Pregnancy + Postpartum Distress

Did you know that Maternal Mental Health Disorders are the most common complication of childbirth?

One in five women will develop a perinatal mood or anxiety disorder during pregnancy or within 12 months of giving birth.

You’re pregnant. Your baby is here. And you’re not sure why you are so anxious or sad or depressed, or why you’re having those really scary thoughts. You wonder, isn’t this supposed to be IT, the happiest time of my life? This is what I wanted, right?

But that’s not what’s happening for you. You’re up at 2am with a crying (screaming) baby, or bouncing on the ball day and night so your baby will sleep. Baby won’t sleep. You can’t sleep. You’re tired. So tired and yet, you can’t put the baby down because you’re worried. You want to make sure you can see the baby breathing, feel the baby move. You’re afraid of some of the thoughts you’re having. Scary thoughts. You hold the baby and avoid certain places in your house, or leaving the house at all. You want to sleep but you just can’t. You wonder if you’re ever going to be able to “do this”. The worry and anxiety is worrying! You’ve probably heard about Postpartum Depression (PPD) but you’re not clear on all this anxiety you’re feeling is about. And if you’re pregnant, you may be even more confused by all the difficult emotions you’re experiencing when you haven’t even had the baby yet.

PPD is one of many Maternal Mental Health Disorders or Perinatal Mood and Anxiety Disorders (PMADs), including Perinatal Anxiety, Perinatal Traumatic Stress Disorder, Perinatal Obsessive Compulsive Disorder, and Perinatal Psychosis. It’s common to wonder, “why me?”, What did I do wrong?”. You did nothing wrong. PMADs are extremely common; 15-20% of new moms will develop a Perinatal Mood or Anxiety Disorder. There are many risk factors for developing one, some biological (nature) and others are environmental (nurture). These are some of the risk factors for developing maternal mental health disorders:

  • Personal or family history of mental illness Including but not limited to depression, anxiety and postpartum depression.
  • Traumatic pregnancy or birth Did you have: HG, were you on bed rest? Have an emergency C-section; was your baby in the NICU? etc.
  • Difficult experiences around pregnancy or birth Infertility, miscarriages, multiples: Is your baby special needs, colicky, or have a difficult temperament? Have you had challenges feeding your baby?
  • A history of domestic violence, physical, sexual or other abuse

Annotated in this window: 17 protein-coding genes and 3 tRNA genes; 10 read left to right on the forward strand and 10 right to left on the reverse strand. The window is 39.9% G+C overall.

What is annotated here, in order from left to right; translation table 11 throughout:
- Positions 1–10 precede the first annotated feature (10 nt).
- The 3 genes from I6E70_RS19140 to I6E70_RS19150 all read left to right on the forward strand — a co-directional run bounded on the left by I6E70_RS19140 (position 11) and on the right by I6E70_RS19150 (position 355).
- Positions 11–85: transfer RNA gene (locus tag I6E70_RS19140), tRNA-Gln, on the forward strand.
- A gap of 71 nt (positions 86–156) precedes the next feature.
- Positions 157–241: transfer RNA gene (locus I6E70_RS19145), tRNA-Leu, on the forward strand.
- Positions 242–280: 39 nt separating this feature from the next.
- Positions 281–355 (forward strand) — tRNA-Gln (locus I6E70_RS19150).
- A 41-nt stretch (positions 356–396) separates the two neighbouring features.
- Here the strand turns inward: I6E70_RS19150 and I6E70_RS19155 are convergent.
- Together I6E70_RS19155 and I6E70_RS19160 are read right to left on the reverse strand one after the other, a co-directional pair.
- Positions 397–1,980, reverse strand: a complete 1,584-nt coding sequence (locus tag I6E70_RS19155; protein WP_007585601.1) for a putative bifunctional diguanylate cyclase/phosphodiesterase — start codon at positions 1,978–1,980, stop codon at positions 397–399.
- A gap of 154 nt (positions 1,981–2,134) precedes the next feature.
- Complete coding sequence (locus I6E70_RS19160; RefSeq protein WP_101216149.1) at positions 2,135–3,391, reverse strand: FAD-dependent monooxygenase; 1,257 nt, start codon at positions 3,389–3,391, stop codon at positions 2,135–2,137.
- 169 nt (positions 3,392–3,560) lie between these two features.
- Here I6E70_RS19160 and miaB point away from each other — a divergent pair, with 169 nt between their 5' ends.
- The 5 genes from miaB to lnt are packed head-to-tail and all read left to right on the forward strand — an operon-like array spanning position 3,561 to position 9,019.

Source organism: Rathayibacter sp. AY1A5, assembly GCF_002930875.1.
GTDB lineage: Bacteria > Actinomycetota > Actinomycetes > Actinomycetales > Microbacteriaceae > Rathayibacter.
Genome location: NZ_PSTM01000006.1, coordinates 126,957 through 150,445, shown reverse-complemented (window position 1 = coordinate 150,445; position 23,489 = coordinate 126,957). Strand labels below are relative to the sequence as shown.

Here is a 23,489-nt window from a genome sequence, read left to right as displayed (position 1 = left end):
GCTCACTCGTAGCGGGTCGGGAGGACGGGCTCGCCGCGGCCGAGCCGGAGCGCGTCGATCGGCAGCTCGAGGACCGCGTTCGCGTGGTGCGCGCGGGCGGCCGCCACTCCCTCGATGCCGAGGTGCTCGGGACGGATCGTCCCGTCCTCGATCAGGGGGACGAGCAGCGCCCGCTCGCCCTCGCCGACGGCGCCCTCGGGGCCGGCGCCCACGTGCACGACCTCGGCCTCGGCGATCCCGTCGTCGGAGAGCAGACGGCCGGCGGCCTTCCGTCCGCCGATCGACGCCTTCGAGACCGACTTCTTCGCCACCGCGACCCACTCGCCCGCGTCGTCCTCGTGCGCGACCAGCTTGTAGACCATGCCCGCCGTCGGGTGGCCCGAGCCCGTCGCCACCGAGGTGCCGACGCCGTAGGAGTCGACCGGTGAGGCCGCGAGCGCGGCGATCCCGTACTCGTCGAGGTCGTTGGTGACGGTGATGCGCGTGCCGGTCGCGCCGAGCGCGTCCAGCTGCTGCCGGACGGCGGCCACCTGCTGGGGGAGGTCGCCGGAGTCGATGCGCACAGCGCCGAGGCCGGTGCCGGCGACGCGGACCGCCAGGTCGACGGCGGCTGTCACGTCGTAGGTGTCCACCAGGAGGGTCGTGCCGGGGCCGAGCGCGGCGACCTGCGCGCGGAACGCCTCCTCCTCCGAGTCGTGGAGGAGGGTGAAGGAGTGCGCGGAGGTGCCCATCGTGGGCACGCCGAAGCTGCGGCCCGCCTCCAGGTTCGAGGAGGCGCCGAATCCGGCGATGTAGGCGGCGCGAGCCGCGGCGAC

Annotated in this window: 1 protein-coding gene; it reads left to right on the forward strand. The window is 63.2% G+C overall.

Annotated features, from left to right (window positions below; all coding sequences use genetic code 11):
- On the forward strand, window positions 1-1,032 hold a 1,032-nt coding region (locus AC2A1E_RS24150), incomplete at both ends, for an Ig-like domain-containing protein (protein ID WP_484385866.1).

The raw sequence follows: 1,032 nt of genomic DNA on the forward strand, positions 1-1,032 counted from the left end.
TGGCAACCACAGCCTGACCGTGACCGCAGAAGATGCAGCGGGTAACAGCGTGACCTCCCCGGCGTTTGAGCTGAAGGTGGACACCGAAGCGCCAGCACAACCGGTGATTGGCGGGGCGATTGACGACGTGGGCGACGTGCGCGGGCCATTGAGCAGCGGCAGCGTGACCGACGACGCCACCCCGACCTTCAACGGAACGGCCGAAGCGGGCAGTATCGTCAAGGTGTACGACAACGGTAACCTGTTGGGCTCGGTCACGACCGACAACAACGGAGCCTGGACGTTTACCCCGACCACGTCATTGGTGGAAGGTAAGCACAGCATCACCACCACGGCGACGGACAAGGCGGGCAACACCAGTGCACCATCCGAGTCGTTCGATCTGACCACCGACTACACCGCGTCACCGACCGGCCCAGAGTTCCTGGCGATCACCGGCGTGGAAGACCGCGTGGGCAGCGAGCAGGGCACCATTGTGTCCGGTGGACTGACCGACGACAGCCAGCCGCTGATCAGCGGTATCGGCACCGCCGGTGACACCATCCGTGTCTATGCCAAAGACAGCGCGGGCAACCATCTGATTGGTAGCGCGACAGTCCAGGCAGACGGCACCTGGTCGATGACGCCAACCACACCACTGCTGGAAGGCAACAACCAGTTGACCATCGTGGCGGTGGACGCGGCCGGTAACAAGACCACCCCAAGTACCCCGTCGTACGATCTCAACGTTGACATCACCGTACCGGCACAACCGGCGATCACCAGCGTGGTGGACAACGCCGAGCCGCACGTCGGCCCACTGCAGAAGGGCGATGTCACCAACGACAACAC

• A traumatic childhood People often underestimate the impact of childhood trauma on their lives as adults. Even if you think you’re over it, profound childhood experiences have lasting effects.
  • Stress Significant changes in your life can greatly impact your emotional health- moving, relationship challenges, losing a loved one or losing a job.
  • Lack of social support Do you feel like there’s no one you can confide in? Is your partner deployed? Does your family live in another part of the country/world?

Personality While not technically a risk factor, Karen Kleiman, an expert in the field, has labeled certain personality traits as clinically relevant in the development of PPD or anxiety, including perfectionism, controlling or low self-esteem.  Other symptoms of PPD and other Perinatal Mood Disorders include:

  • feelings of helplessness and/ or hopelessness
  • difficulty in making decisions
  • changes in sleeping and/ or eating patterns
  • isolation and withdrawal from community and loved ones
  • frequent feelings of “I can’t do this”
  • not feeling like yourself
  • intrusive thoughts, images, fears of harm coming to your baby that you can not stop and that you know are wrong
  • irritability, impatience, rage
  • difficulty concentrating
  • difficulty attaching and bonding to your baby
  • In the most serious cases, seeing, hearing, or feeling things that are not really there and/ or beliefs that are not based in reality

(You may experience all of these symptoms or only a few)

The good news is that no matter which of these illnesses or symptoms you might be experiencing, they are temporary and very treatable with professional help. Call us.  Our maternal mental health clinicians can help slow you down, help you learn tools to cope with the these uncomfortable emotions, the worry that consumes you. Together we will help you relax, trust your intuition and enjoy being with your baby.

Main Office:
770 E. Shaw Ave Suite 230

Fresno, CA 93710
(559) 691-6840

 

contact@centralvalleyfamilytherapy.com

About Us

With locations all over Central and Northern California, our practice specializes in treating individuals, couples and families, and through years of experience, we are confident that no problem is too great to overcome.

Phone Number: (559) 691-6840

contact@centralvalleyfamilytherapy.com

Office Hours

Fresno:
Monday- 8:00 am to 7:00 pm
Tuesday- 8:00 am to 7:00 pm
Wednesday- 8:00 am to 7:00 pm
Thursday- 8:00 am to 7:00 pm
Friday- 8:00 am to Noon